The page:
Commit Continuous Code via Git with Working Copy

In this lesson

  • Pull from GitHub
  • Add files from Continuous to repo
  • Push files to GitHub


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In this video, we’re going to explore how we can use Git with Continuous via Working Copy. So before we jump into our iPad and Working Copy, we’ll see that I’ve created a repo for the Continuous version of STL Brews and you can see right now it’s pretty empty. I just have my README and my license. So let’s go over to our iPad because we want to be able to get these files and then take files from Continuous and put it into the repository. Working Copy is an app you can download from the Appstore and allows you to plug into your GitHub as well as BitBucket accounts and download files onto your iPad. Now, if you want to edit files and push them back up to your git repo you’ll have to unlock it by purchasing a license and you can purchase a license for either 3 weeks or permanently and there’s varying costs for each of those. So I have Working Copy open here and I’ve already configured it with my GitHub information – I’m not going to cover that because it’s pretty straightforward.


Clone Git Repository with Working Copy

To kick things off, I hit the plus button up here next to “Repositories” and like a lot of git clients it will ask us “Do I wanna clone a repository? Or create a repository.” In this particular instance, I’m gonna go ahead and clone the one that we already have on GitHub. And so we’ll see that here we got Continuous-STL-Brews here. Some I’m going to go ahead tap that. And then I hit clone up here in the upper right. That’s going to authenticate and pull those files down. And we’ll see that I have my standard .gitignore here for VisualStudio not that I think this is important for Continuous but if I’m gonna maybe take over this project with VisualStudio it would probably be handy to have. Typical license and then just kind of README here.


Copy Code from Continuous to Working Copy

So let’s get our code from Continuous and put it into this repo. So I’m gonna go back to Continuous. I’m going to see my STL Brews solution here in the projects tab. And I want to tap the little info icon. And I’ll have different options of how I can share this I can share it as a zip or share it as a file. In this particular instance, I want to zip up our entire solution and send it over to Working Copy. So I’m going to tap “Share Zip.” And here you’ll see I have “Save in Working Copy” as an option. If you don’t see “Save in Working Copy” as an action, if you tap more you can turn that on. Like so. So I’m going to tap “Save in Working Copy” and this is the thing I really like about Working Copy is it gives me a couple of options on what to do with this zip. I can import this whole zip as a whole new repository or I can just save the zip file to the repository or I can unzip the contents to the repository and that’s what I want to do in this particular instance. And then I’m going to tap extract. And we’ll see that we’ve added those directories.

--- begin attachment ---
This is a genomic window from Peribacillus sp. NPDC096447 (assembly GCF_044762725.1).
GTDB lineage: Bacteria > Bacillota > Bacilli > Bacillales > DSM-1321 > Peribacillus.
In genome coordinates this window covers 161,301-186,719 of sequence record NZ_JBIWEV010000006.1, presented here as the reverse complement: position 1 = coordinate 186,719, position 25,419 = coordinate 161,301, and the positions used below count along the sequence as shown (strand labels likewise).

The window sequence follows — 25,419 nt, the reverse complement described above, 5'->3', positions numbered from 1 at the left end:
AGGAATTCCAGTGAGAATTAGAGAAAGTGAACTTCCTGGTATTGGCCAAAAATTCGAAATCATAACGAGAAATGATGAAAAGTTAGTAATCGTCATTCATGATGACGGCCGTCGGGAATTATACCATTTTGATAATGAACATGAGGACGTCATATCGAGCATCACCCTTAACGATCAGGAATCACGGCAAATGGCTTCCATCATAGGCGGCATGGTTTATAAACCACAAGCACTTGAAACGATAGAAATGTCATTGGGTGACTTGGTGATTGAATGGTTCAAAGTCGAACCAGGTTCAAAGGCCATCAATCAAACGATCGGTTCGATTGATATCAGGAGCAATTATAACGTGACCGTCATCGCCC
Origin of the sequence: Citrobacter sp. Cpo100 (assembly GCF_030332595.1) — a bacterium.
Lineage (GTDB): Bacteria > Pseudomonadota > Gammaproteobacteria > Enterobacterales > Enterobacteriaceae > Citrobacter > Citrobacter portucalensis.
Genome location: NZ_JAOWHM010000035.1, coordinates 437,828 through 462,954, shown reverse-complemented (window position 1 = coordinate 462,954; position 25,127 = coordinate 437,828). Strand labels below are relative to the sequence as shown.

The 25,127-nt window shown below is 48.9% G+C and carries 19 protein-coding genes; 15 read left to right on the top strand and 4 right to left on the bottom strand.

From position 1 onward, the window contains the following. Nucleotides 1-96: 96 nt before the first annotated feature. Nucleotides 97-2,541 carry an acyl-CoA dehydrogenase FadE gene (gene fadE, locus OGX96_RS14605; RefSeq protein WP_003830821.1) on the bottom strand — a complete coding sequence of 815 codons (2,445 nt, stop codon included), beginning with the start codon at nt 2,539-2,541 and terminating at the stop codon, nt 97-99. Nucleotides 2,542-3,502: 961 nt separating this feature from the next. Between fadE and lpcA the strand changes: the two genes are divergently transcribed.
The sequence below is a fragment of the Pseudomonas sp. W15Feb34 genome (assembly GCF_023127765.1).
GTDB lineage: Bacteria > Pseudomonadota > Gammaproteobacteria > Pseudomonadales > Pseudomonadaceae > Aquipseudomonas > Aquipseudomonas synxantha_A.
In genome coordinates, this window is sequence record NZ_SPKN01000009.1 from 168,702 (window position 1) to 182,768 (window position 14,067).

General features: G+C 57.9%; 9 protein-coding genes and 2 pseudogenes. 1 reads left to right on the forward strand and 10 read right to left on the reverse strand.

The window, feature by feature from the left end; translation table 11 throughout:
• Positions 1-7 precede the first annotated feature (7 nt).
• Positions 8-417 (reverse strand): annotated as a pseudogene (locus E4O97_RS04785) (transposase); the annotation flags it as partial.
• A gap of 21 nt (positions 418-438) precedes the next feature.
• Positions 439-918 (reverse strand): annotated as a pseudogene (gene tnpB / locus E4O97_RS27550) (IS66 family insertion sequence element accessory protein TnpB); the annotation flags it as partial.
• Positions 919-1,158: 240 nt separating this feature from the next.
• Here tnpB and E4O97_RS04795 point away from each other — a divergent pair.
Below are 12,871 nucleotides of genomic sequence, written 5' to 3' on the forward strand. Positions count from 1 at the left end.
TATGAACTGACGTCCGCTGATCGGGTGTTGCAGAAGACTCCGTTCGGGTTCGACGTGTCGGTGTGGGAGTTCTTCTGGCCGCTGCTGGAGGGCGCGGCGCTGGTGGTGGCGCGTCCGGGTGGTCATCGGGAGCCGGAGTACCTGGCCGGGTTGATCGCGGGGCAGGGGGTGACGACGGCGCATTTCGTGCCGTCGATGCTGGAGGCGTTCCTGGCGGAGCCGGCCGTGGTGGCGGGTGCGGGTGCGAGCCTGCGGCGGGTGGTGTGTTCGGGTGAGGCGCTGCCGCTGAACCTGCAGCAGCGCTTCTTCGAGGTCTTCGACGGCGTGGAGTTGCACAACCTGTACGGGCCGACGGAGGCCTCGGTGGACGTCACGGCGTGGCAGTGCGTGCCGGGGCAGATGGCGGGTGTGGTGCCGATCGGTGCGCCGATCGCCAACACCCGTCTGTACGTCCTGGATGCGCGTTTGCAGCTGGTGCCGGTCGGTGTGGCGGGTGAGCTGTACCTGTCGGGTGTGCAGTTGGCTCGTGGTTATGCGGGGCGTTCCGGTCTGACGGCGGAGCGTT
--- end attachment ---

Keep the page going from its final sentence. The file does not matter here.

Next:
Commit and Push to Git Repo with Working Copy

Now if I go back to Working Copy. We’ll see that we have our models and services projects as well as our solution file. So let’s get this back up to GitHub. So I’m gonna tap on the repository entry here at the top. And I’m gonna tap commit changes here. And like a lot of git clients and I can type in a short summary. And I’m going to give it a description because I’m a good developer and I like to work with others. Like so. And then we have this option here in the upper right where I can immediately push after committing. And I can toggle that off and on. So I’m going to toggle it on and hit commit. And then I’ll get this message saying “Hey you need to select at least one file to commit.” So I can either do that by tapping on the left on the icons here of each file or I can just select all. And now if I hit commit. It should work. And we’ll see that, hey, we committed our files to GitHub.



So if all went well and Working Copy is not lying to us. When I refresh here, we will see that we do have our models and services. So this is one way that we can get our files from Continuous up to GitHub and we can either pull it down to like a laptop or a desktop to do whatever builds of our iOS application – maybe even at some of the files – or if we’re really advanced users we can potentially push our files or commit our files to a git repo that maybe a continuous integration system like Jenkins or something that using to do our builds for us.

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